This long absence from blogging has been brought to you by Busyness! That’s the bad news. The good news is that we actually did it! We cast off our dock lines and sailed away from our slip!
An Isolation Transformer is an important piece of equipment aboard a steel boat. It isolates the electrical current coming from the shore power cord. This prevents an errant current from electrocuting our boat which would otherwise cause galvanic mayhem and possibly death. No, for real…
The first few weeks of honest-to-goodness live-aboard life were spent sleeping in the vee-berth on the foam mattress that came with the boat. It’s good for a night or two but my back was beginning to complain after that third night. Our fondest (sleep-centric) wish was to clear out the trunk berth in order to put our very expensive and very comfortable memory foam mattress in there. It is by far the most comfortable bed I have slept on and I had missed it every night (basically since packing everything up and moving to The Commune).
First we had to get Narnia under control. This took a while since, as I have explained before, it had been torn apart, random stuff shoved in, moved around and completely messed up by the Delivery captain. So the first step to a good night’s sleep was to reorganize Narnia. It was no small task. Each thing had to be evaluated to make sure it was acceptable, viable and necessary. We threw out a lot.
Four days after we moved aboard I experienced my first storm. Of course, My Better Half was on a trip so I got to experience the fun all by myself.
I thought I was going to die and the boat was going to sink and the mast was going to fall down.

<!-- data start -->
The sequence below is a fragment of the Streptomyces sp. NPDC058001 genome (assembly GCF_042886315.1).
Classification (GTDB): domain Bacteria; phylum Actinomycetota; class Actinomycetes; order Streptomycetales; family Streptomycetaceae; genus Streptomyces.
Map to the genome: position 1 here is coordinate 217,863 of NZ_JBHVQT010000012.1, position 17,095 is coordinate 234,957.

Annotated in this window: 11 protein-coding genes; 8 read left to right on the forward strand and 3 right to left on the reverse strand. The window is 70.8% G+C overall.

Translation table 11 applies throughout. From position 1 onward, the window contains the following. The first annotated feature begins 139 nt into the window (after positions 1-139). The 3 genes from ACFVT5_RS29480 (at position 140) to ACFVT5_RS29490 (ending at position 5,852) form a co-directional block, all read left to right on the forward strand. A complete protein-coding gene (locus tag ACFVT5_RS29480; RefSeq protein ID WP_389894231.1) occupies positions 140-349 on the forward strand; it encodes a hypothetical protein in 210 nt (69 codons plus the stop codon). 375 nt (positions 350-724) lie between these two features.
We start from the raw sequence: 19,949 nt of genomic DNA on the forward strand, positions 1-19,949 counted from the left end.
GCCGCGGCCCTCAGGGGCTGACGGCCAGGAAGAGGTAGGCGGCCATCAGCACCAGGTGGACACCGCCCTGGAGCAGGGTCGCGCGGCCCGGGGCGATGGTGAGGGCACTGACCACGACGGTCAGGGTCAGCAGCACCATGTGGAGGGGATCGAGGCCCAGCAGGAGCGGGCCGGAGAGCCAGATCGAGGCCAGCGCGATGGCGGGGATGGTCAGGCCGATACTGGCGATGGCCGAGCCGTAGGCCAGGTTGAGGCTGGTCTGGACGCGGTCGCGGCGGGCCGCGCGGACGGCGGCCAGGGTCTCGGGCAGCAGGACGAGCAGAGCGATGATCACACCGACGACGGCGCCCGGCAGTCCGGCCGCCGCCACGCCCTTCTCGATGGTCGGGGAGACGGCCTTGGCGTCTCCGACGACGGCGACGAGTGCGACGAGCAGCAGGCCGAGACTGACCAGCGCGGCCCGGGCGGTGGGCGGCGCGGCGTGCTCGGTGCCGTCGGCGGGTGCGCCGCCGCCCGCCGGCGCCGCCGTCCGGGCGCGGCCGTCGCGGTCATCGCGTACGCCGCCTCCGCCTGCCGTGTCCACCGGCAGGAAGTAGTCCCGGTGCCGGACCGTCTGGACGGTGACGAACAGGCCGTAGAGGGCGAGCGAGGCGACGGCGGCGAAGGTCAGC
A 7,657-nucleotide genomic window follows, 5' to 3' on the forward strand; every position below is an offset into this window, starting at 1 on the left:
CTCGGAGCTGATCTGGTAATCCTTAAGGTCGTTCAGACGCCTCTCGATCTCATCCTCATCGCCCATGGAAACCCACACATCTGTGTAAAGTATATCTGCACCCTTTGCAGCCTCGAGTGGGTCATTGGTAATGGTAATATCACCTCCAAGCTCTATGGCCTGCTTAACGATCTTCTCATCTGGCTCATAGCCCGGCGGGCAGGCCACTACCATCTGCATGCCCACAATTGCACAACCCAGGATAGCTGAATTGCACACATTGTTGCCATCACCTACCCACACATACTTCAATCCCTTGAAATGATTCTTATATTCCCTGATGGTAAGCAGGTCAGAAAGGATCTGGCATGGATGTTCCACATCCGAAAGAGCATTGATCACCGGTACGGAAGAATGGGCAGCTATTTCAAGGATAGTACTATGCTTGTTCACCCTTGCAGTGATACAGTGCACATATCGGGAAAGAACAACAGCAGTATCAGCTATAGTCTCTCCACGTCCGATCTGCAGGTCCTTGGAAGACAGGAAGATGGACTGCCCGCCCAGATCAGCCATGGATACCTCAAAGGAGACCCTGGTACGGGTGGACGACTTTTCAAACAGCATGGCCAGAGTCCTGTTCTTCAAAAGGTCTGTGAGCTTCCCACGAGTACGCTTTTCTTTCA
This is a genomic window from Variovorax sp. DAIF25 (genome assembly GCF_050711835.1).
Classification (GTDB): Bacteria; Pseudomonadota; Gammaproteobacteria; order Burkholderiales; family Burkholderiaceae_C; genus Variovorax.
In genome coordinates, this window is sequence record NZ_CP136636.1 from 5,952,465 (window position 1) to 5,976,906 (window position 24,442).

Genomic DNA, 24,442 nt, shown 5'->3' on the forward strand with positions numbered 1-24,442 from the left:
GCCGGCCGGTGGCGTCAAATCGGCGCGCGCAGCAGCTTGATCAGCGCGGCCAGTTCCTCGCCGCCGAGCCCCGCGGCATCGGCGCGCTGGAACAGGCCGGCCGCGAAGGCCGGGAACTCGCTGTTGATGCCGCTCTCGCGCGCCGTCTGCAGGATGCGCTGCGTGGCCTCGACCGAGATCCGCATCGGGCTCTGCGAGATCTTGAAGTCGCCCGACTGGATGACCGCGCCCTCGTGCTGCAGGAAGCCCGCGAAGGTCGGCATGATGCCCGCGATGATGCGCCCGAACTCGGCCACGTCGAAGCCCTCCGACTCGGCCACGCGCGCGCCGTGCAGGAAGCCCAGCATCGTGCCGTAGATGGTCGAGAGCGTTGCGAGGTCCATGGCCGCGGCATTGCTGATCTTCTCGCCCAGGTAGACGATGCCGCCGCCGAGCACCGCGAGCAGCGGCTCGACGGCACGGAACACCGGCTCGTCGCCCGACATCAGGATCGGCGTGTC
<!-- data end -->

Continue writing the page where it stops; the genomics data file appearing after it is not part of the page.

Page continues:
It wasn’t my finest hour.
We were able to take possession of our boat the day after it was delivered. We dropped off the rental car to the delivery captain and then drove back to Commune 2.0 where we gathered our things, collected HerSpouse, and packed the commune kittehs into the car. It was pretty tight. When we left Commune 1.0 we had a full car and, now, we have a whole other person (along with his own things) with us.
I want to skip over a few things and just move on to the good parts. I am not going to write in-depth about the delivery captain because he turned out to be a colossal jerk. If you would like to see a list of my complaints just go to the bottom of this post where I make an attempt, fairly unsuccessfully, to be humorously vitriolic.
If, however, you would like to read about the good and positive bits, just keep reading…
All this time our Delivery Captain and his girlfriend of 5 months were bringing our boat from North Carolina to our slip in New Jersey.
I was antsy but we kept getting beautiful photographs every few days. He fixed our engine so that it could be run and was traveling up the ICW by sail and by motor.
Well, it’s a sailboat.
We have been in Commune 2.0 for a week. We installed under-counter lights as a thank-you.